A new study has suggested that a balanced T cell response to COVID-19 is vital in helping the immune system effectively fight the virus, determining the severity of symptoms in patients.
Researchers from Singapore have analysed blood samples of patients with COVID-19 to understand the different responses of T cells to the virus. They suggest that to clear the virus from the body requires T cells to launch an efficient response that produces a fine balance of pro- and anti-inflammatory molecules.
The study has been published in the Journal of Experimental Medicine.
Determining the severity of symptoms
Many who contract COVID-19 do not develop any symptoms and the virus is efficiently cleared from the body by antibodies and T cells. However, in some patients, this response can trigger excessive inflammation that leads to more severe COVID-19 symptoms.
As what determines the severity of symptoms in the patients is yet unknown, Antonio Bertoletti, a professor at the Duke-NUS Medical School in Singapore, and colleagues including Nina Le Bert, a senior research fellow at Duke-NUS Medical School, and Clarence Tam, an assistant professor at the National University of Singapore Saw Swee Hock School of Public Health, studied a group of workers who were exposed to the virus in their dormitories in April 2020.
Bertoletti said: “Asymptomatic individuals constitute a variable but often large proportion of infected individuals, and they should hold the key to understanding the immune response capable of controlling the virus without triggering pathological processes.”
Over six weeks, the researchers took regular blood samples from 85 workers who were infected but remained asymptomatic and compared their T cells to those of 75 patients who were hospitalised with mild to moderate COVID-19.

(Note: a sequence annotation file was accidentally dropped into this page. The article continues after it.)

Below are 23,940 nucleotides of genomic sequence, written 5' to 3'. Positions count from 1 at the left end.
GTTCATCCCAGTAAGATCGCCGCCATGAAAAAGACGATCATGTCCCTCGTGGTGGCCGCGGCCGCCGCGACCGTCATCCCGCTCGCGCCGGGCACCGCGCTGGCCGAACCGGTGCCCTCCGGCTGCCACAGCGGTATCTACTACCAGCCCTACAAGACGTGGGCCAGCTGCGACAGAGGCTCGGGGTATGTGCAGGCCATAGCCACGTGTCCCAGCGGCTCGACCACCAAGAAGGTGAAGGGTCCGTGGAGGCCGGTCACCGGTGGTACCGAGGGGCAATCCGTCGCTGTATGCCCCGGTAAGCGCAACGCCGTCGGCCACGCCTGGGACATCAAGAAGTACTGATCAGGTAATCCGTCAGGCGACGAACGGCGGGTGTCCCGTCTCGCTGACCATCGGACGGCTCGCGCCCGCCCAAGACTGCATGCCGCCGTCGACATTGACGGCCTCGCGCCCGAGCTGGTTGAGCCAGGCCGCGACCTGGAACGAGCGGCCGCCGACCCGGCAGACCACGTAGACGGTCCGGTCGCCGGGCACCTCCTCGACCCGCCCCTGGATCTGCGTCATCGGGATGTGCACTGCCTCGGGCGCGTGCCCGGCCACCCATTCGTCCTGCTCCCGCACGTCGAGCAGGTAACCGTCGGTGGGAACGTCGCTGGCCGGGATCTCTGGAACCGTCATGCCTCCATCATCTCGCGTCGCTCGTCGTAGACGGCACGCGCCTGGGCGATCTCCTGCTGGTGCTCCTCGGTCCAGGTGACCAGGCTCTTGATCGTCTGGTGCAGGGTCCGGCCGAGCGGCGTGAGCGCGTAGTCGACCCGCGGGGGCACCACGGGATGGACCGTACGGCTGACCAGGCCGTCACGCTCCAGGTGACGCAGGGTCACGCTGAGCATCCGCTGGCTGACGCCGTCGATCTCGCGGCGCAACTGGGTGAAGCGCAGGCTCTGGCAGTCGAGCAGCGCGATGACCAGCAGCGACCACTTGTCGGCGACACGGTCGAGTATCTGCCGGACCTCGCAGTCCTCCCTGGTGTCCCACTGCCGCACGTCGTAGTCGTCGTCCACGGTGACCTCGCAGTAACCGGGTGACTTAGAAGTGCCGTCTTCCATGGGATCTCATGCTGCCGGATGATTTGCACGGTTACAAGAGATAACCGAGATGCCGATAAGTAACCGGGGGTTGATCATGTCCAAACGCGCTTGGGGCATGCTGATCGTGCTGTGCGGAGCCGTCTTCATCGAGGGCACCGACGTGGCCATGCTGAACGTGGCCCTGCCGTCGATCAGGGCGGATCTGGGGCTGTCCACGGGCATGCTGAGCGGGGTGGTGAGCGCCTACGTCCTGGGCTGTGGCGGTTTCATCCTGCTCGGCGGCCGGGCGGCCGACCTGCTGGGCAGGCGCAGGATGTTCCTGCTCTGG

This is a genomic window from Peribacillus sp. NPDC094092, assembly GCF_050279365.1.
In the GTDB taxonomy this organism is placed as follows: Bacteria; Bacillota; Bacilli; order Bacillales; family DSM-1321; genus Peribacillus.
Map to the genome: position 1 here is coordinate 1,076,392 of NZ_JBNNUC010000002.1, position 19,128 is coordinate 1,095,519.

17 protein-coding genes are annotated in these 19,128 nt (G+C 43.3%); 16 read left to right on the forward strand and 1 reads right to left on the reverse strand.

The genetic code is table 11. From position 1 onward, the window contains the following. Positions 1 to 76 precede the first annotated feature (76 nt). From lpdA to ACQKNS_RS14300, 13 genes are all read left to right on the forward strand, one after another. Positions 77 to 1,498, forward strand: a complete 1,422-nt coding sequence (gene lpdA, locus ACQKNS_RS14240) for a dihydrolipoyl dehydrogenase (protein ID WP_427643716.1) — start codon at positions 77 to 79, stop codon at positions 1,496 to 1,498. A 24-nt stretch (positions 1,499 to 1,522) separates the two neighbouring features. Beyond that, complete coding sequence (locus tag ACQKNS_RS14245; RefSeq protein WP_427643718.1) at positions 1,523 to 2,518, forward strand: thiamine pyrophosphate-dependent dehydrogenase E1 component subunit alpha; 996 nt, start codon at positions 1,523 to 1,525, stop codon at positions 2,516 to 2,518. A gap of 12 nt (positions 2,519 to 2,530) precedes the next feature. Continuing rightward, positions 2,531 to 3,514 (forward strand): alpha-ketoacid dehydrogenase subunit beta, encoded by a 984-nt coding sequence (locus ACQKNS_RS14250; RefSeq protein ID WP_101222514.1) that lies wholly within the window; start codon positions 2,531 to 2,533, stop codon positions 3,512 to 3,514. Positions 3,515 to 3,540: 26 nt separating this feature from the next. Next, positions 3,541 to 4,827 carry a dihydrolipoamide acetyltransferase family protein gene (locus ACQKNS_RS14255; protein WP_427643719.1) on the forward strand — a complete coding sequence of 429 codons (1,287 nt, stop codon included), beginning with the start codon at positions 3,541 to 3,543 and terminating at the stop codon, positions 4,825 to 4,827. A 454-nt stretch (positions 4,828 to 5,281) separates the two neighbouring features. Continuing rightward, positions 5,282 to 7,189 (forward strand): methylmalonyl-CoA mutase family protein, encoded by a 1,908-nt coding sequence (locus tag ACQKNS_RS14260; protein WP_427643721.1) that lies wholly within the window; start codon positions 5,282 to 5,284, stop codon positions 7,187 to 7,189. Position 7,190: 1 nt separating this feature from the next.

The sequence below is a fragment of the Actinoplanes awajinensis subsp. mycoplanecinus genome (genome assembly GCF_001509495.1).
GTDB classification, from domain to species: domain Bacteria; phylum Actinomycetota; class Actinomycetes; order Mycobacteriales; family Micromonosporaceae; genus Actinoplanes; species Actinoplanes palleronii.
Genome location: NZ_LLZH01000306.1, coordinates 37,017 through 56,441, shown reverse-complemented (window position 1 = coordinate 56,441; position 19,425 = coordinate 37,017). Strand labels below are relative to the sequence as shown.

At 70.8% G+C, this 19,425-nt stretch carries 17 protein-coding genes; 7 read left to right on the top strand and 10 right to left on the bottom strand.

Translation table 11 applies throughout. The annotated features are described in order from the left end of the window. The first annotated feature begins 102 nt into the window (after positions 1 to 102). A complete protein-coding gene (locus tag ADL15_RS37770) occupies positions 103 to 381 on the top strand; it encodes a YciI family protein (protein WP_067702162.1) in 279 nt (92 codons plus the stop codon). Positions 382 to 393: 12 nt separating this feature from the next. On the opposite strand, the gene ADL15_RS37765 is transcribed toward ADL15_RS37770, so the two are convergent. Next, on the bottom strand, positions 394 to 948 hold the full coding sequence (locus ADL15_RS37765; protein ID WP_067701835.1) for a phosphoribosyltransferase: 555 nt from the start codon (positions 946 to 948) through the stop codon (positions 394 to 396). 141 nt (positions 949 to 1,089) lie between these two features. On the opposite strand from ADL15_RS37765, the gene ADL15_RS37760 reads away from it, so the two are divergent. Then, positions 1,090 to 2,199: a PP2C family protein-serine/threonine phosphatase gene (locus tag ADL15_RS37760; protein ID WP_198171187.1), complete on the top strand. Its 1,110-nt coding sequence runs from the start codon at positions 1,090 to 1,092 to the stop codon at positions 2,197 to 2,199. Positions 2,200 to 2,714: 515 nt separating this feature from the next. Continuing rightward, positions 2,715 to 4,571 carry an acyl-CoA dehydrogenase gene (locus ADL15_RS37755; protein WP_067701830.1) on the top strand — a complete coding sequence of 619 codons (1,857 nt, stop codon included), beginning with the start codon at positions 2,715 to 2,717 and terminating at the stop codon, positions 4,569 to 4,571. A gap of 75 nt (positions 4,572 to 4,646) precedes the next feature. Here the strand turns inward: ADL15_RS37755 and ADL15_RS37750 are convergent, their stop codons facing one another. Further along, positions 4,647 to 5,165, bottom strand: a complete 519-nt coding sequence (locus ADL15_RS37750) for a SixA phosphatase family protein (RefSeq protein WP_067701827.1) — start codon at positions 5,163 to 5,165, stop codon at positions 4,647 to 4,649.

The findings showed that not long after being infected with the virus, the frequency of T cells recognising it in the body was similar in both asymptomatic and symptomatic patients.
The researchers did find, however, that the T cells of asymptomatic patients produced greater amounts of two proteins called IFN-γ and IL-2, otherwise known as signalling proteins, or cytokines. These cytokines help to co-ordinate the immune system’s response to viruses and other pathogens.
The researchers say that the response was more co-ordinated in asymptomatic patients.
Balance is key
The team challenged some of the blood samples with fragments of viral proteins and found that the immune cells of asymptomatic individuals produce a balanced, well-proportioned mix of pro- and anti-inflammatory molecules. The immune cells of COVID-19 patients with symptoms produced a disproportionate amount of proinflammatory molecules.
They said: “Overall, our study suggests that asymptomatic SARS-CoV-2-infected individuals are not characterised by a weak antiviral immunity; on the contrary, they mount a highly efficient and balanced anti-viral cellular response that protects the host without causing any apparent pathology.”
Because most of the participants in the study were male and of Indian/Bangladeshi origin, the researchers say that results will need to be confirmed in women and other populations around the world.
Is there a difference in antiviral inflammation profile between symptomatic and asymptomatic COVID-19 cases and if a cut -off value (range) does exist, can it be corrected against controls (healthy people in the population)? How does the exposed yet uninfected group compare against the rest of the population in terms of secretome profile?